The management style at one of the most prominent publicly traded companies on the Gulf Coast is flat. Fortunately for long-term shareholders, the company's returns have definitely not been.
When Al Carlson talks about the management philosophies at Sun Hydraulics, he nearly talks himself out of a job.
“If you have a very imperial organization, than the CEO will be very important,” says Carlson, the president and chief executive of Sarasota-based Sun Hydraulics. “If you have a flat system, [he isn't] that important.”
Sun Hydraulics' system is flat as Florida grasslands. That means the valve manufacturer is devoid of job titles, hierarchy and formal job descriptions. Decision-making is shared in groups and clusters.
The company's implementation of the flat system, also called horizontal management, has translated well to its financials over the long-term. The lone exception was last year, when Sun Hydraulics was pounded by the recession and saw a 45% drop in revenues.
But prior to that plunge, the company had become one of the few consistently successful publicly traded companies in Sarasota and Bradenton based on revenue growth, profit margins and share price. The company was founded in 1970 and went public in 1997.
Annual revenues, for example, were up more than 80% from 2004 to 2008, when the company went from less than $100 million to nearly $180 million. Profit margins have more than doubled in that time frame while the company's share price has climbed from the $6 to $7 range at the end of 2004 to more than $25 a share last month.
Nonetheless, while the company's management system has been lauded over the years, it's not without its challenges. The recession, for one, forced the company to cut back some hours and institute a furlough system. The company has about 600 employees in Florida.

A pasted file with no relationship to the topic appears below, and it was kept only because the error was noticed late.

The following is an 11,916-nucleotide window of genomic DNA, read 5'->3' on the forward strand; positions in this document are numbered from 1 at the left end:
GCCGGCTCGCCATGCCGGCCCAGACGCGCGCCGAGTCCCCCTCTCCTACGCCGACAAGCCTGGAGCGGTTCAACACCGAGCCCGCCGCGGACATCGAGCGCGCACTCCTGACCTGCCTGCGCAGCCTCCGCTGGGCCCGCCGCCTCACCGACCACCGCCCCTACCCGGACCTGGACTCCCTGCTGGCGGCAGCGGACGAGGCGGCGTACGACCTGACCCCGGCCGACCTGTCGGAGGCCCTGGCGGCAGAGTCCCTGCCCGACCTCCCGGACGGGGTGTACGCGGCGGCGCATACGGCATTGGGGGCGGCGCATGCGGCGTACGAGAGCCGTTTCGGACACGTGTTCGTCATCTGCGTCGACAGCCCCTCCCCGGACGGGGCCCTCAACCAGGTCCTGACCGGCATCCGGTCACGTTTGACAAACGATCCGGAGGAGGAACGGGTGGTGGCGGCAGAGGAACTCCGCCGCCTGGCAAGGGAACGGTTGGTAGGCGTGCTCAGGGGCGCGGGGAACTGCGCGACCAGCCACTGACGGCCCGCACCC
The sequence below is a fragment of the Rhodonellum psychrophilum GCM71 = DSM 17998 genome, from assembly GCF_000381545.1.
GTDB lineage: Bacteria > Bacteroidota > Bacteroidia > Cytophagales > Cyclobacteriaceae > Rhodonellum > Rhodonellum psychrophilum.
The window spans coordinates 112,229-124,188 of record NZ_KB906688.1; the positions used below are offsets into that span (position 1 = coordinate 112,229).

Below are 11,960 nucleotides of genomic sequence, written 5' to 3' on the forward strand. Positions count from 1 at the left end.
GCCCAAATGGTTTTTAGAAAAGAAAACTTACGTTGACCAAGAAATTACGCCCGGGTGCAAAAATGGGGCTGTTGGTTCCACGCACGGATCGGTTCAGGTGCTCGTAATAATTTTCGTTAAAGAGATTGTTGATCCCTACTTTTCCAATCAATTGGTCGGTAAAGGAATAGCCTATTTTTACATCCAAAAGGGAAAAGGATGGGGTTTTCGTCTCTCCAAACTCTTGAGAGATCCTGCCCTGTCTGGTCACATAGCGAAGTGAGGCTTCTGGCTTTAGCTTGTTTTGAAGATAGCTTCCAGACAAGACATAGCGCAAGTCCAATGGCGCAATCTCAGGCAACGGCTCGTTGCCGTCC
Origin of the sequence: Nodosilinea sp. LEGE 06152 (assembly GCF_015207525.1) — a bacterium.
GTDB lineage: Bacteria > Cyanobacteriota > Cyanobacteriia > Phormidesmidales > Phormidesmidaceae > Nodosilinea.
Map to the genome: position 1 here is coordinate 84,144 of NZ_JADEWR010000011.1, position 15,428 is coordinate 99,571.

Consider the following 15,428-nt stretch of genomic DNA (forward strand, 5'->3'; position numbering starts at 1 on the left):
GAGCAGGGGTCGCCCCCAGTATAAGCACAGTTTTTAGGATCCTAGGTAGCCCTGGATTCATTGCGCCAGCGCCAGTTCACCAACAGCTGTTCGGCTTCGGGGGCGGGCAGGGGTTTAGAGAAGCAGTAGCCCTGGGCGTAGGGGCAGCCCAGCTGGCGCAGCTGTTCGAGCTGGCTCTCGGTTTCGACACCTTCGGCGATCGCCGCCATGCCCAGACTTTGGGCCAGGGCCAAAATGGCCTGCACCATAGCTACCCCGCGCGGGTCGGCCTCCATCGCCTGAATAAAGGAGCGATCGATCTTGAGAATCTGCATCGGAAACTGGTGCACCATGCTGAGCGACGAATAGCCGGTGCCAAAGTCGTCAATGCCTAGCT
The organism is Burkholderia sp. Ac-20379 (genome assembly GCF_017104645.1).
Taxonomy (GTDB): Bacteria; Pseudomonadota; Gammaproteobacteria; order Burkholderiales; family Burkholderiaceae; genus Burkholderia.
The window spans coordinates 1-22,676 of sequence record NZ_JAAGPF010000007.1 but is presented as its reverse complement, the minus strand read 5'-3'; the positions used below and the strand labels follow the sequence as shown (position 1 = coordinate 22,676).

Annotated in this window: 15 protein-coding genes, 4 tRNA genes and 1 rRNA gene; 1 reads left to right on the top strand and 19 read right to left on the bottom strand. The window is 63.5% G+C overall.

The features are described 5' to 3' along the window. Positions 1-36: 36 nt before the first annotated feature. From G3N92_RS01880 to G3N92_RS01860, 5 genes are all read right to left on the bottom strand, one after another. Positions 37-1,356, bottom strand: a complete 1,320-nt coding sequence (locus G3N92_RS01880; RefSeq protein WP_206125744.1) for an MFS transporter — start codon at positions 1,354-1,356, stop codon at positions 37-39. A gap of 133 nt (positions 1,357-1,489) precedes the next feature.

And Sun is growing internationally, where it does 60% of its business. Flat management can be lost in translation outside the U.S., the company has learned. “As the company gets larger, it gets harder to do it,” says Carlson. “So you have to work harder at it.”
The company currently has operations in seven countries, including the U.S. The division in Germany, says Carlson, is run closest to the Sarasota headquarters in terms of management style, while the Korean unit seems to have the toughest time adapting to the system. Koreans are hierarchal by nature, says Carlson.
The use of a flat management system has also garnered Sun Hydraulics a steady stream of media attention over the last 25 years. Publications including Forbes, Fortune and BusinessWeek have all written about it.
But the definitive text on the company's management was written in 1991 by a group of Harvard Business School professors. The school ran a case study on the company in the April 4, 1991 issue of the Harvard Business Review. The publication has since run several updates on the company, including one in 2003 and one last May on how it handled the recession.
The following is an overview of the original Harvard Business Review case study.
Bob Koski founded Sun Hydraulics with the assistance of his friend and colleague John Allen. Koski spent the 1960s working his way up at Dynamic Controls, one of the first hydraulic valve manufacturing companies in the country.
Koski, according the case study, wrote a 34-page report in 1970 named “Sun Hydraulics Corporation: Plans and Objectives.” He gave the report to a few bankers in Sarasota and some family members he thought might want to invest in the company.
“Koski had also been called a maverick and an idealist,” the case study states. “In 1970, at age 40, he left Dynamic Controls. His goal was to create a new company that would avoid the human relations problems and pitfalls he had observed virtually everywhere in the world of organizations.”